Portraits Can Get Your Pulse Pounding
New research recording physiological reactions of museum-goers suggests we respond to art with our bodies as well as our brains.
Art exhibits are not generally thought of as opportunities to get our pulses racing and skin tingling. But newly published research suggests aesthetic appreciation is, in fact, a full-body experience.
Three hundred and seventy-three visitors to a Swiss museum agreed to wear special gloves measuring four physiological responses as they strolled through an art exhibit. Researchers found an association between the gallery-goers’ reported responses to the artworks and three of the four measurements of bodily stimulation.
“Our findings suggest that an idiosyncratically human property — finding aesthetic pleasure in viewing artistic artifacts — is linked to biological markers,” researchers led by psychologist Wolfgang Tschacher of the University of Bern, Switzerland, write in the journal Psychology of Aesthetics, Creativity and the Arts.
Their study, the first of its kind conducted in an actual art gallery, provides evidence for what Tschacher and his colleagues call “the embodiment of aesthetics.”
The participants (65 percent were women) spent an average of 28 minutes viewing an exhibit at the Kunstmuseum St. Gallen in Switzerland. It featured 76 works of contemporary art, including paintings by Claude Monet, Edvard Munch, Andy Warhol and Paul Klee.
They wore a specially manufactured glove on their right hand, which measured four physiological responses: heart rate, heart rate variability, skin conductance level and skin conductance variability. According to the experts at MIT, skin conductance “is the phenomenon that the skin momentarily becomes a better conductor of electricity when either external or internal stimuli occur that are physiologically arousing.”
Researchers tracked participants as they strolled through the gallery, allowing them to record physiological reactions to specific artworks.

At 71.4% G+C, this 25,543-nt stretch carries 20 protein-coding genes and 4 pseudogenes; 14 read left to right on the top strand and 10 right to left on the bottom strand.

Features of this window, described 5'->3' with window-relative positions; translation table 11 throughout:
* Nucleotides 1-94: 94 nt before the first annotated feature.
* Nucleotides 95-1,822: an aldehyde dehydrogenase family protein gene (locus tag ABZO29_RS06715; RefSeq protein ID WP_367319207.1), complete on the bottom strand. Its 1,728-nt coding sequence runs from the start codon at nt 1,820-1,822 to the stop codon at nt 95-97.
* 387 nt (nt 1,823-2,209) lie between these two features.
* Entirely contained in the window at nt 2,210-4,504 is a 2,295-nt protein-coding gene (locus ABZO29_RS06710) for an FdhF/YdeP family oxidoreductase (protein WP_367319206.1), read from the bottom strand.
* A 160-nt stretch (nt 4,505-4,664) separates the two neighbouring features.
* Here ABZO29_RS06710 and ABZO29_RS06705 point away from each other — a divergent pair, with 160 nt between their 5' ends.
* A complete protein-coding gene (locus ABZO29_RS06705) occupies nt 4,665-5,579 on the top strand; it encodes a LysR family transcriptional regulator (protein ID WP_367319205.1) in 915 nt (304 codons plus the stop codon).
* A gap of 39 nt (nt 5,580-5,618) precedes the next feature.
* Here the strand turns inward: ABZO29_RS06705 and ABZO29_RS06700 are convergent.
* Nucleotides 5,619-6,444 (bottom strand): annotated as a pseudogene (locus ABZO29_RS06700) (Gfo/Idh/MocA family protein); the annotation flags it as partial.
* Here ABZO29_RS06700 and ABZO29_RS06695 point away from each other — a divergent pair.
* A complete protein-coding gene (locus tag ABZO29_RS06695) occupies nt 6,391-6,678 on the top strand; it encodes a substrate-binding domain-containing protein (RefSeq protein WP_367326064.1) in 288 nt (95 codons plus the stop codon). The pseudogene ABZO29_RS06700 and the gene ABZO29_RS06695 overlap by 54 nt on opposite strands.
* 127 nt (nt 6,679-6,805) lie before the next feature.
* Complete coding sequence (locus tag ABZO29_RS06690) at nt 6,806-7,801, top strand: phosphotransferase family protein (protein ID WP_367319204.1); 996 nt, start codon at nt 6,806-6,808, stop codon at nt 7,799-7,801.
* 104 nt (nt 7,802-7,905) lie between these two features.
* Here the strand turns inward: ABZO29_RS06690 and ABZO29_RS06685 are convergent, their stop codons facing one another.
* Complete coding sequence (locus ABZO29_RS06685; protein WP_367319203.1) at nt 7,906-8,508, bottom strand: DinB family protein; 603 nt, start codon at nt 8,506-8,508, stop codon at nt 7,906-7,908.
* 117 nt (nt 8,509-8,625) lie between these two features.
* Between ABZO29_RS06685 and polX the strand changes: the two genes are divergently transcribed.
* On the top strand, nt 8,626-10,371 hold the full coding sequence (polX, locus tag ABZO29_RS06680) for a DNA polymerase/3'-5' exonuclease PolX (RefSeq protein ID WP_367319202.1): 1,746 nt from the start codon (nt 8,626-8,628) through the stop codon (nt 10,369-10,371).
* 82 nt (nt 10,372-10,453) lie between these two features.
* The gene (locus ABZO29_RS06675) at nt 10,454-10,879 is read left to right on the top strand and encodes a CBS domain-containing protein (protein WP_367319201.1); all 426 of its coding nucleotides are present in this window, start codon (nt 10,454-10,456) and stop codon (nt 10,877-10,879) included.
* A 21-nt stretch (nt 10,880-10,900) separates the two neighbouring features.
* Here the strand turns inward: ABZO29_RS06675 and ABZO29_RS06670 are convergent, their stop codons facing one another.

Afterward, each participant was asked his or her response to six of the pieces — the three they spent the most time viewing, as well as three others chosen in advance. At a computer terminal, they answered a 19-item questionnaire in which they described the emotions evoked by each of the pieces, as well as their aesthetic evaluation and general appraisal of the works.
Their answers were condensed into a set of five scores for each artwork: Aesthetic Quality (whether it was considered beautiful and well crafted in terms of technique and composition); Surprise/Humor (whether it startled the viewer or made him or her smile); Negative Emotion (whether it conveyed sadness, fear or anger); Dominance (whether it came across as powerful or stimulating); and Curative Quality (whether it worked well in the context of the other pieces).
Comparing these scores with the bodily responses, the researchers found three of the four physiological measurements — all except skin conductance — were “significantly associated with aesthetic-emotional assessments.”
Specifically, an elevated heart rate was linked to an assessment of a painting as dominant and/or high in curatorial quality. Heart-rate variability was linked to perceptions of high aesthetic quality and surprise/humor. Skin conductance variability was also linked to a perception of dominance.
“Heart-rate variability was the physiological measure most influenced by aesthetic emotional variables,” the researchers report. “Thirteen percent of total variance of HRV was accounted for by aesthetic-emotional-factors.”
Altogether, the participants’ reaction to the artworks accounted for “up to 25 percent of [their] total physiological variance,” they add.
Tschacher and his colleagues are quick to add that they do not interpret their results to mean that “aesthetic appreciation is nothing but a neurological response.” Nevertheless, their study provides real-time, on-site evidence that the mental/emotional act of art appreciation may be mirrored in the body.
Or — to take the approach of eminent brain researcher Antonio Damasio –perhaps the bodily reaction occurs first, after which our brain scrambles to come up with an explanation of why we responded in that way. Either way, when we say a work of art has stirred our heart, there’s a good chance it’s not simply a metaphor.